The Little Shoe

At the moment the truands attacked the Cathedral, Esmeralda was asleep.

But soon the ever-increasing uproar round the church, and the bleating of her goat—awakened before herself—broke these slumbers. She sat up, listened, looked around; then, frightened at the glare and the noise, hurried out of her cell to see what was the matter. The aspect of the Place, the strange visions moving in it, the disorder of this nocturnal assault, the hideous crowd dimly visible through the darkness, hopping about like a cloud of frogs, the hoarse croaking of the multitude, the scattered red torches flitting to and fro in the storm like will-o’-the-wisps flitting over the misty face of a swamp—all seemed to her like some mysterious battle between the phantoms of the witches’ Sabbath and the stone monsters of the Cathedral. Imbued from her childhood with the superstitions of the gipsy tribe, her first idea was that she had happened unawares on the Satanic rites of the weird beings proper to the night. Whereupon she hastened back to cower in her cell, asking of her humble couch some less horrible nightmare.

But, by degrees, the first fumes of her terror cleared away from her brain, and by the constantly increasing noise, and other signs of reality, she discovered that she was beset, not by spectres, but by human beings. At this her fear changed; not in degree, but in kind. The thought of the possibility of a popular rising to drag her from her place of refuge flashed into her mind. The prospect of once more losing life, hope, Phœbus, who still was ever-present in her dreams of the future, her utter helplessness, all flight barred, her abandonment, her friendless state—these and a thousand other cruel thoughts overwhelmed her. She fell upon her knees, her head upon her couch, her hands clasped upon her head, overcome by anxiety and terror; and gipsy, idolatress, and pagan as she was, began with sobs and tremblings to ask mercy of the God of the Christians, and pray to Our Lady, her hostess. For, even though one believe in nothing, there come moments in life in which one instinctively turns to the religion of the temple nearest at hand.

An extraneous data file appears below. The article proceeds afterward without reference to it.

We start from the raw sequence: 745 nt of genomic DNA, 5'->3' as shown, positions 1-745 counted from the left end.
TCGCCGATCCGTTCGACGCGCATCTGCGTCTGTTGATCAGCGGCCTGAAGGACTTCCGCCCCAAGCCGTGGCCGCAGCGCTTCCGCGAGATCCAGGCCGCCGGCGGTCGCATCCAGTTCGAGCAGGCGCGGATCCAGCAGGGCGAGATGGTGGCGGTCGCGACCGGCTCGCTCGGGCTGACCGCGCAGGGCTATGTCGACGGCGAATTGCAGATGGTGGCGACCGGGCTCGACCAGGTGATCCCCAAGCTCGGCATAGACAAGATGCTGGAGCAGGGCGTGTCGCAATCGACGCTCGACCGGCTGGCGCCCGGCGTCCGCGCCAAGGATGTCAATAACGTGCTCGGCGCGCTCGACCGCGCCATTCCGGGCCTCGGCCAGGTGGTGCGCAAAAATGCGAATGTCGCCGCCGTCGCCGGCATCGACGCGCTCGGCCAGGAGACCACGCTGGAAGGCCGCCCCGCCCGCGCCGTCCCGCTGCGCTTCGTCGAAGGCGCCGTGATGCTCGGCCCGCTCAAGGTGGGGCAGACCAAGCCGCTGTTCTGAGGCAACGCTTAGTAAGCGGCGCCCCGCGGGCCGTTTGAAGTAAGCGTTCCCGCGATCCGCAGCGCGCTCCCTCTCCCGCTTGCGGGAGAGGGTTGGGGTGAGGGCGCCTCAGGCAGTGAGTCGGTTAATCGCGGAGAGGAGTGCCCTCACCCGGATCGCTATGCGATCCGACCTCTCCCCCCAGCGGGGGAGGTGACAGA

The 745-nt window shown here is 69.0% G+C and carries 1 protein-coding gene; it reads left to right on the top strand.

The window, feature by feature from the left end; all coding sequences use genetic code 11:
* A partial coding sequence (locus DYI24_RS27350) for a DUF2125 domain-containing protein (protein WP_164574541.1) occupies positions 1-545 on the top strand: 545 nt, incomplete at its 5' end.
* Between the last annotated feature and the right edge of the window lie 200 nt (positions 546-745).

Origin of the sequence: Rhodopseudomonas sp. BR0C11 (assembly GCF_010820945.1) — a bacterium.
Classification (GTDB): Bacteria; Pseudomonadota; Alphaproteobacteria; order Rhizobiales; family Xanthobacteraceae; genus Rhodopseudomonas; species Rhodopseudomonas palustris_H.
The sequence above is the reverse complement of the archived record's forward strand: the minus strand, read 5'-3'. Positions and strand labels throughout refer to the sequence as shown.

She remained thus prostrated for a considerable time, trembling, in truth, more than she prayed, frozen with terror at the breath of that furious multitude coming ever nearer; ignorant of the nature of the storm, of what was in progress, what they were doing, what they wanted; but having the presentiment of some dreadful issue.

In the midst of this agonizing uncertainty, she heard footsteps near her. She raised her head. Two men, one of whom was carrying a lantern, entered her cell. She uttered a feeble cry.

“Fear nothing,”said a voice which sounded familiar to her, “it is I.”

“Who?”she asked.

“Pierre Gringoire.”

The name reassured her. She raised her eyes and saw it was indeed the poet. But at his side stood a dark figure shrouded from head to foot which struck her dumb with fear.

“Ah,”said Gringoire in reproachful tones, “Djali recognised me before you did.”

In truth, the little goat had not waited for Gringoire to name himself. He had scarcely crossed the threshold before she began rubbing herself fondly against his knee, covering the poet with caresses and with white hairs, for she was casting her coat, Gringoire returning her endearments.

“Who is that with you?”asked the Egyptian in a low voice.

“Make yourself easy,”answered Gringoire, “it is a friend of mine.”

Then, setting down his lantern, the philosopher seated himself on the floor, clasping Djali enthusiastically in his arms. “Oh, ’tis an engaging beast! More remarkable, no doubt, for its beauty and cleanliness than

  By PanEris using Melati.

Previous chapter Back Home Email this Search Discuss Bookmark Next chapter/page
Copyright: All texts on Bibliomania are © Ltd, and may not be reproduced in any form without our written permission. See our FAQ for more details.